I concur with your viewpoint, Jennifer. So much. If writing is a passion, one can eventually reach “real deal” status without the blessing of an MFA Professor.

  • LV Lewis says:

    Reblogged this on L. V. Lewis and commented:
    A writer with enough passion doesn’t need to be categorized like a Coca-Cola. That’s just my two cents!

  • […] Originally posted on BREVITY's Nonfiction Blog: […]

  • […] response to the “Real-Deal” perspective, or what may really be a syndrome. Although The Myth of the Real Deal explains and contradicts two types of students that either have it or don’t in writing, I […]

  • Ray Smith says:

    Well, we just assume but we are not predictive or most of time fine about real deal.. as we even don’t know about ourselves well…..

  • wendy7906 says:

    Sorry I was trying to say that I think what is meant by the article is not that if a teacher finds a writer’s work uninteresting then he/she is not a real writer. Instead I think it’s emphasizing that if you are able to write in a manner that expresses your story in such a way that people can relate to it or imagine it. Then more people will want to read your story. Or maybe I as wrong?

  • Ann Kilter says:

    Sometimes you do have to live a while to have a story develop in your life worth telling, to change your early perspectives. In the meanwhile, it’s a good idea to sharpen your skills to be ready for the telling.

  • Reblogged this on Logbook 17 and commented:
    Stunningly written article on the importance (and maybe illusion) of the MFA program.

  • nimi naren says:

    So beaitifully written

  • dpomeroy94 says:

    Reblogged this on pomeroymlbstart and commented:
    My life right now In a nut shell if you will.

  • lmille50 says:

    Thank you for your thoughts on Mr. Boudinot’s article. I think its very unfortunate that a teacher would be so quick to pick and choose who will have content to write about or be any good at writing in the long term. As being somewhat of a beginning writer, I found your article to be somewhat depressing and discouraging to start off with. That is until, I learned how you felt about the topic, as well as those who have left comments. I’m like most others questioning rather I’m good enough or if I have something different to offer. The thing is that everyone and anyone has something different to offer. Another aspect to consider is that one student may simply have had more practice at any given time than another. The more we practice, as we all know, the better we will become. Like myself, many people start journals, blogs, or other writing projects simlply to keep them writing, and constantly honing their skills. We are all just trying to follow our dreams and find our calling and purpose in life. No one person can stop us from doing that and shame on the one who thinks his opinion is the end-all and be-all of ones writing career. Thank you for believing that any of us aspiring writers could be the real deal, rather one particular teacher, or anyone at all believes it or not!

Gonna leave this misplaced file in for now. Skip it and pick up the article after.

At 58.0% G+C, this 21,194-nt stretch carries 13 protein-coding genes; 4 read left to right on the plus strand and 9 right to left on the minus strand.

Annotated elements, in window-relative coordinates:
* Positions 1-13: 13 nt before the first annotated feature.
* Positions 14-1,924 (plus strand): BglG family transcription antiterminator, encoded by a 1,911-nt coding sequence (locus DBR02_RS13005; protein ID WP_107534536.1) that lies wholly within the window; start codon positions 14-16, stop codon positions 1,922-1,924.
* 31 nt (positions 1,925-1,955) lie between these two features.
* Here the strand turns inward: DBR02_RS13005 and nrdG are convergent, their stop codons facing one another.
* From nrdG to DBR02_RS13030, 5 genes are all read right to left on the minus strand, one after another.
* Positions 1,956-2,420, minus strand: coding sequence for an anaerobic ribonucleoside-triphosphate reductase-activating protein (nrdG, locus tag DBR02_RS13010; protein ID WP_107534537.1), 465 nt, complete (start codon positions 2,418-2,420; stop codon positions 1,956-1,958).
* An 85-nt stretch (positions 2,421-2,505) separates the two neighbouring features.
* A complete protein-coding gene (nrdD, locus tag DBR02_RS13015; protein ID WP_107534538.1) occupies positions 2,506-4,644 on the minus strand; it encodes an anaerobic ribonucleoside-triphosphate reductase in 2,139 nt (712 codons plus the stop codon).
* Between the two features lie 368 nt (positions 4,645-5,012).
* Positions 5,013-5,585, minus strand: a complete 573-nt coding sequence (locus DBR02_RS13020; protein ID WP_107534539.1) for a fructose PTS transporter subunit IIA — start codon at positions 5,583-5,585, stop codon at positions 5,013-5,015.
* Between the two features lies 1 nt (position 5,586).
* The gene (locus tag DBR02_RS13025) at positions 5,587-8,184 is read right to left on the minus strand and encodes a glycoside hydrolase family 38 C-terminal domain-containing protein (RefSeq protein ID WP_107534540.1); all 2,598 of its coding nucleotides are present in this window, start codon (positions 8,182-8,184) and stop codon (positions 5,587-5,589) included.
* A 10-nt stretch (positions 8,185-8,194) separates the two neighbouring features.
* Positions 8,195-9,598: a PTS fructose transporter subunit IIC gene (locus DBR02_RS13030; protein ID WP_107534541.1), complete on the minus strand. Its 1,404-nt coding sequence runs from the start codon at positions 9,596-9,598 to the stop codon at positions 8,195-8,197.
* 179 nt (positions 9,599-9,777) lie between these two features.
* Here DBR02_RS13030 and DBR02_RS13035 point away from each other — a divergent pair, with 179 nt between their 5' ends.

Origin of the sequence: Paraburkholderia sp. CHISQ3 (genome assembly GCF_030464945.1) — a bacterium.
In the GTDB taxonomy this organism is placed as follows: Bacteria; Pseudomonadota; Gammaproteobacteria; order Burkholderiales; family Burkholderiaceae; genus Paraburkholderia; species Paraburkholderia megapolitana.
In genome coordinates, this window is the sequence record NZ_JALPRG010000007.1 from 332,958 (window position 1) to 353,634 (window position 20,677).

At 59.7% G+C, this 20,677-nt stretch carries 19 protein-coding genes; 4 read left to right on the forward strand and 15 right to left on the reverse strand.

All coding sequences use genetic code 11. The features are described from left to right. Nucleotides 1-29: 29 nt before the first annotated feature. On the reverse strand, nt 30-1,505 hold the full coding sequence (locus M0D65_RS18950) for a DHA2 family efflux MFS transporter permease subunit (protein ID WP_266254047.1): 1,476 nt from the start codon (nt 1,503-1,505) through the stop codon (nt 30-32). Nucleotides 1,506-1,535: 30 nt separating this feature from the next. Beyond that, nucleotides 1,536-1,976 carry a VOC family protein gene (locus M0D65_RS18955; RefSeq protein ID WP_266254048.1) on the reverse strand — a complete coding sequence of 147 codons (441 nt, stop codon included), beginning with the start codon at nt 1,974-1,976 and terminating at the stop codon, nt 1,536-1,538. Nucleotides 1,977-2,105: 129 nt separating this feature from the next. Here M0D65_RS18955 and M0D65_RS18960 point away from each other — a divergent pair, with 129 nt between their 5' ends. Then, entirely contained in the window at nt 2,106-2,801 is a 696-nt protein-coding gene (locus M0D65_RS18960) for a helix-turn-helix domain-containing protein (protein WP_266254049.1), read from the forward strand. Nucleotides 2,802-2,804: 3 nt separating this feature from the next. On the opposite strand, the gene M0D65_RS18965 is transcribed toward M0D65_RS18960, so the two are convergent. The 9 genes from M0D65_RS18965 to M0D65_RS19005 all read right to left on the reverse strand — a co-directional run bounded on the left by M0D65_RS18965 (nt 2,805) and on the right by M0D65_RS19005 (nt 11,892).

• Nneka says:

    I love it. I love writing, I live to write.

  • glevum1 says:

    I did an Academic Studies course at Dundee College Of Commerce in the ’80s. One of the modules was Higher/A Level English. The gentleman who taught it, Bill Rae, had an eye for talent. He was very encouraging.

  • I feel that if you wish to write, then you need to get on and do it. Do it regularly and get into the habit of doing it at the same time and for the same period each day. No one is born a great writer. Courses won’t make you into a great writer but you will be inspired by others and hopefully, by a wonderful teacher, who will encourage you to get enough words down on paper, and work on your talents. I am a real estate agent and firmly believe that each house has its ideal person. Someone who will walk over the doorstep and know that it is home. Every story will have its ideal reader so who are we to say which stories should be told. The first ideal reader will be the writer, so write for yourself, and enjoy the experience. Everything else is just toffee.

  • Reblogged this on Leaving Normal and commented:
    whose stories deserve to be read? For whom should be be wriiting?

  • Awesome post! Well written and a really good read.

  • Good post. Nobody can tell you to stop following your dreams and passions. Only you can decide that for yourself. Writing is like breathing, it’s something you have to do whether published or not. Follow your own path.

  • I read both of your posts. I thought Boudinot’s seemed incredibly cynical and discouraging to young writers, a category I fall into. I don’t believe that there are “real deals.” And while I also don’t believe that every person has the potential to be a great writer, I do believe that hard work does wonders for your writing ability. I think he was probably right about needing to write a lot, but let’s be honest, some people really don’t have the time. That doesn’t mean those people can’t be great writers. It just means it might take them longer.

    Thanks for the great post, and congrats on being Freshly Pressed!